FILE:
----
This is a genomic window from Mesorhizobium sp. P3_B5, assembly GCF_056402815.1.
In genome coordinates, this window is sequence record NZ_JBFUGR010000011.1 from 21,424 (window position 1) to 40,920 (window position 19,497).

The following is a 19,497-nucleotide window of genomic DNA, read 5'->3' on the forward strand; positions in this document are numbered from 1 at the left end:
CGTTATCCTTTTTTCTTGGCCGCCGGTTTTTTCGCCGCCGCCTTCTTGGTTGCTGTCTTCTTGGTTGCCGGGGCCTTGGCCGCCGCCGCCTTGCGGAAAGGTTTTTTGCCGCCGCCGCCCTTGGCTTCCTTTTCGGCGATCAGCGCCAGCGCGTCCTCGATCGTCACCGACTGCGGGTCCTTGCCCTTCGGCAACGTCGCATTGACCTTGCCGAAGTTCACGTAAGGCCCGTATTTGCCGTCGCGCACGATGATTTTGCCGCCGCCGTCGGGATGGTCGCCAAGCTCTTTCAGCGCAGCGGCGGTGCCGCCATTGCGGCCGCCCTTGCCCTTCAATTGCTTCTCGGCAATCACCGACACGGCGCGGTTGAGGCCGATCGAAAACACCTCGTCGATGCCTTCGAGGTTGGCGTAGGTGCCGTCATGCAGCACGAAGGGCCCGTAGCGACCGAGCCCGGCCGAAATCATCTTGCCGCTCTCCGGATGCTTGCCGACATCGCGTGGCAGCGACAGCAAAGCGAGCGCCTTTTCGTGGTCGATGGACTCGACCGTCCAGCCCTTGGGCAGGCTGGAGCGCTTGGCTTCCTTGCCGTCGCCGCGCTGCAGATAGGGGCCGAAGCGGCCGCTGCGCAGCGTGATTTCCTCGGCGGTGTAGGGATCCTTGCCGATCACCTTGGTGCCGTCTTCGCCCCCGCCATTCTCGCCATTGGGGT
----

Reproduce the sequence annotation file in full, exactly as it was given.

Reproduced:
This is a genomic window from Mesorhizobium sp. P3_B5, assembly GCF_056402815.1.
In genome coordinates, this window is sequence record NZ_JBFUGR010000011.1 from 21,424 (window position 1) to 40,920 (window position 19,497).

The following is a 19,497-nucleotide window of genomic DNA, read 5'->3' on the forward strand; positions in this document are numbered from 1 at the left end:
CGTTATCCTTTTTTCTTGGCCGCCGGTTTTTTCGCCGCCGCCTTCTTGGTTGCTGTCTTCTTGGTTGCCGGGGCCTTGGCCGCCGCCGCCTTGCGGAAAGGTTTTTTGCCGCCGCCGCCCTTGGCTTCCTTTTCGGCGATCAGCGCCAGCGCGTCCTCGATCGTCACCGACTGCGGGTCCTTGCCCTTCGGCAACGTCGCATTGACCTTGCCGAAGTTCACGTAAGGCCCGTATTTGCCGTCGCGCACGATGATTTTGCCGCCGCCGTCGGGATGGTCGCCAAGCTCTTTCAGCGCAGCGGCGGTGCCGCCATTGCGGCCGCCCTTGCCCTTCAATTGCTTCTCGGCAATCACCGACACGGCGCGGTTGAGGCCGATCGAAAACACCTCGTCGATGCCTTCGAGGTTGGCGTAGGTGCCGTCATGCAGCACGAAGGGCCCGTAGCGACCGAGCCCGGCCGAAATCATCTTGCCGCTCTCCGGATGCTTGCCGACATCGCGTGGCAGCGACAGCAAAGCGAGCGCCTTTTCGTGGTCGATGGACTCGACCGTCCAGCCCTTGGGCAGGCTGGAGCGCTTGGCTTCCTTGCCGTCGCCGCGCTGCAGATAGGGGCCGAAGCGGCCGCTGCGCAGCGTGATTTCCTCGGCGGTGTAGGGATCCTTGCCGATCACCTTGGTGCCGTCTTCGCCCCCGCCATTCTCGCCATTGGGGT